Wednesday, August 8, 2012

Susan's Kind Heart cover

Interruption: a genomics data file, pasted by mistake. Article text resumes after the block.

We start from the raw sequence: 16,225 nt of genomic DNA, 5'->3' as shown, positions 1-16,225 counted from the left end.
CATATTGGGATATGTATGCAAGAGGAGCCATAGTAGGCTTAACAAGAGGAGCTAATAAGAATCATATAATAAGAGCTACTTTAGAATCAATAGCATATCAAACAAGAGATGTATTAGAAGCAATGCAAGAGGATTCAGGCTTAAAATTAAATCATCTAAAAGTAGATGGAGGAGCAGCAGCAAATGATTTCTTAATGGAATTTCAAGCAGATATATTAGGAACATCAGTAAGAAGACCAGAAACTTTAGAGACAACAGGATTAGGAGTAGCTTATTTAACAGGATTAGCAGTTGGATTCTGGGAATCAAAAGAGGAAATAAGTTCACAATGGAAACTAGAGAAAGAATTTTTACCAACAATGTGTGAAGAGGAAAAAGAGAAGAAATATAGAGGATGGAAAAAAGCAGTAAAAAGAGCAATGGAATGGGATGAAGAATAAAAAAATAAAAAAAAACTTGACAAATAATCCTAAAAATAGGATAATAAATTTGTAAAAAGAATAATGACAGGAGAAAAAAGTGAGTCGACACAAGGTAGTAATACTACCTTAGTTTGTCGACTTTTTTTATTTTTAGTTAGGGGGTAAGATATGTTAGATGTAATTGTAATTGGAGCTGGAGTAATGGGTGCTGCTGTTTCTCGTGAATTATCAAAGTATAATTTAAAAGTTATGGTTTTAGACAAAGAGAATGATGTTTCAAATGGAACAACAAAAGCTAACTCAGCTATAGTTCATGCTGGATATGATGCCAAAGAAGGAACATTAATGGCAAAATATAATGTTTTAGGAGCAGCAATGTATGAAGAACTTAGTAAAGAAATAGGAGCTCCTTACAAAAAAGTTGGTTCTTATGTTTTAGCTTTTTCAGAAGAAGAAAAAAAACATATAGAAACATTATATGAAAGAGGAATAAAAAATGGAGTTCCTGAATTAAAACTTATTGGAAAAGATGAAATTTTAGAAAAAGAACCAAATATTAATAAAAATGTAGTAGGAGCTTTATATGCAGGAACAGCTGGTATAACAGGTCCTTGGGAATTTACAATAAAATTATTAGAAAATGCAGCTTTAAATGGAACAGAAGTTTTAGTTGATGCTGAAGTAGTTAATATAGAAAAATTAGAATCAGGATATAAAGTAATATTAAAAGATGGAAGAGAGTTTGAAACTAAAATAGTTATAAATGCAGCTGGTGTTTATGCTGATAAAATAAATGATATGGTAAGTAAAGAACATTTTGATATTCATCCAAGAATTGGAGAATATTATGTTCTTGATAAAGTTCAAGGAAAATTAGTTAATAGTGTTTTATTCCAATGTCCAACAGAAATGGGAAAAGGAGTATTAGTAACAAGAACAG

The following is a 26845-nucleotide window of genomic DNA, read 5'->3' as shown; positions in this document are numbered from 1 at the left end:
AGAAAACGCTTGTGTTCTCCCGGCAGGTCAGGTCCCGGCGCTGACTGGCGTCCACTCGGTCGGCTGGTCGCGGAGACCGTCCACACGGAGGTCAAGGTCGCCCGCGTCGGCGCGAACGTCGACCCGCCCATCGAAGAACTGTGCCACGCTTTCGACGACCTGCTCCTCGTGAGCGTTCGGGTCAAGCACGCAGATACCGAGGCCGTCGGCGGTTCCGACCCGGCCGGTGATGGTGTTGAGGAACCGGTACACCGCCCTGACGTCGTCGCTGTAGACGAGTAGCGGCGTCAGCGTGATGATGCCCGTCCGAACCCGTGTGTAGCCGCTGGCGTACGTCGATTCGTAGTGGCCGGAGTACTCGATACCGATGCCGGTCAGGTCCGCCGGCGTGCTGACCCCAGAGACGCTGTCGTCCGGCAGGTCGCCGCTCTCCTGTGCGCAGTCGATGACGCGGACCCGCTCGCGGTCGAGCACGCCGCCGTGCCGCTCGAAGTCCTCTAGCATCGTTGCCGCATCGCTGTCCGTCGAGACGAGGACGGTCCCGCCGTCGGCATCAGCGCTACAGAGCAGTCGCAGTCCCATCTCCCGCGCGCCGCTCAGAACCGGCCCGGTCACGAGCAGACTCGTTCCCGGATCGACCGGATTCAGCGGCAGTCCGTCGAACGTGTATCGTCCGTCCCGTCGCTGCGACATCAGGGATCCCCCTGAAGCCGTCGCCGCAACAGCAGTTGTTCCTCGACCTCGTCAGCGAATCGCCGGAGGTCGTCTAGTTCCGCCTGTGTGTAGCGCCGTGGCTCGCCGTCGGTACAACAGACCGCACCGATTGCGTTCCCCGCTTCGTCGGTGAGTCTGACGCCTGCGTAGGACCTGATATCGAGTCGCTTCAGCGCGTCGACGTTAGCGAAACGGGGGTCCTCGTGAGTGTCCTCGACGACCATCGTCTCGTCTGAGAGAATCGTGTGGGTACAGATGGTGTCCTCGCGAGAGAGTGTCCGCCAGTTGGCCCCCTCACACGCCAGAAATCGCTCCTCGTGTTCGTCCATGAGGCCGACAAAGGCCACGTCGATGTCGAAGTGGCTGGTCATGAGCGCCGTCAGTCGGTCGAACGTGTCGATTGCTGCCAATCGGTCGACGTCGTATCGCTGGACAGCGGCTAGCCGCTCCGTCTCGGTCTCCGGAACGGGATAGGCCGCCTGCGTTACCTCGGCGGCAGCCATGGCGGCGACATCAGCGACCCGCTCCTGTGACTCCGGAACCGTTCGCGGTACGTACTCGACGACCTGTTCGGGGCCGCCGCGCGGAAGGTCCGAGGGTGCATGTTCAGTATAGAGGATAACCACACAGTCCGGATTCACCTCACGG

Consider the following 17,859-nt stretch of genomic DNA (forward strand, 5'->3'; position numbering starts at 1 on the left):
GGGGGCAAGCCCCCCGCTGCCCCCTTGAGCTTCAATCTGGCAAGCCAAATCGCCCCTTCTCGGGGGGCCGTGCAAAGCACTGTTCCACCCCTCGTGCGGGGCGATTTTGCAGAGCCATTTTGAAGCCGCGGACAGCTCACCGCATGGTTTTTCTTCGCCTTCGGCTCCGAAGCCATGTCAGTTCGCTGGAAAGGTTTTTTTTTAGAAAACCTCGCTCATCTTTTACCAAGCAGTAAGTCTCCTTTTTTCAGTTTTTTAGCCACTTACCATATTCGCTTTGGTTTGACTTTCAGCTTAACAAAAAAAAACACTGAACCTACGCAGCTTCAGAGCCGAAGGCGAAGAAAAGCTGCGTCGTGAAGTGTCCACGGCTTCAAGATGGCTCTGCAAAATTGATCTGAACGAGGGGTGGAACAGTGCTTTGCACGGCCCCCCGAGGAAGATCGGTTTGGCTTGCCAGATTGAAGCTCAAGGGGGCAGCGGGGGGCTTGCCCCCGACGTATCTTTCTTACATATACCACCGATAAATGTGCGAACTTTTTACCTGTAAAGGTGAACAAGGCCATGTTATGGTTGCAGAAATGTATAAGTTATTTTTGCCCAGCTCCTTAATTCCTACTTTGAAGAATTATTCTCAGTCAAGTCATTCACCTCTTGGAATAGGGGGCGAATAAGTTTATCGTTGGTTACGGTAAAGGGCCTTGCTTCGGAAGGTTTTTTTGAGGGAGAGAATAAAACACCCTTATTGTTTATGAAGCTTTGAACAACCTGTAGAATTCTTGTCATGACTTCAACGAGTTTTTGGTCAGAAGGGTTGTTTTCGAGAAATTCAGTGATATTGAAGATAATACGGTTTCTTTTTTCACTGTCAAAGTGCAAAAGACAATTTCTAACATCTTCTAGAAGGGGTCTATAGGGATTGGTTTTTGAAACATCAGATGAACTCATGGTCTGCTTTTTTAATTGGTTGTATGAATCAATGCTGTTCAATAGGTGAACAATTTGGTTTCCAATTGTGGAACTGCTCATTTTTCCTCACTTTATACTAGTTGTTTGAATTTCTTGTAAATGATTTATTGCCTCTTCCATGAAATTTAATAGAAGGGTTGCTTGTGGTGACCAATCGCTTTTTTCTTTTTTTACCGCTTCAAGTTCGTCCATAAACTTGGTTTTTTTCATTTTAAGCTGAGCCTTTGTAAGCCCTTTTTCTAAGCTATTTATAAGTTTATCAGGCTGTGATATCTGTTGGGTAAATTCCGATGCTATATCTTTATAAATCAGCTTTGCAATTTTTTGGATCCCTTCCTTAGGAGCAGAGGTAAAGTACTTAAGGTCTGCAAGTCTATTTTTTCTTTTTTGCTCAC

Sara and Caroline visited Brittany in 1939 in Breton Adventure. The Moochers sailed over to Binic in 1951, and Penny paid a visit in 1954. In 1965, Jane Shaw decided that it was time for her most popular character Susan to visit the north of France. The result was Susan's Kind Heart. In this book, the name of Binic is changed to St. Clos. The cover is unique in that it does not depict a scene from the story and has an enticer that makes use of alliteration. The dark-haired girl is Damienne, whom Susan and Midge befriend at the villa. Like its predecessors, Susan's Kind Heart has painstaking descriptions of the region. There are some signs of modernization such as faster cars, more electricity and improved indoor plumbing. But the activities that the previous characters enjoyed like swimming in the grève, long walks round the shops and feasting at the pâtisserie are all part of Susan's holiday too. And, like Caroline and Sara, the original purpose of Susan and Midge's trip to France is to improve their French. The story begins with Aunt Lucy "shuddering" at the girls' report cards from St. Ronan's. She follows Charlotte's suggestion that Susan and Midge should accompany her to Brittany, where she is going to stay with a French family. Predictably, like Caroline and Sara, the girls make very little (if any) improvement to their French. When they arrive in Brittany, they find that the other people they encounter are either English themselves or are foreigners eager to improve their own mastery of our native tongue. As a result, the girls have very little need to actually speak French. It is hard to understand how the families of Jane Shaw's characters are willing to spend so much on their education when virtually no progress is made in any subject.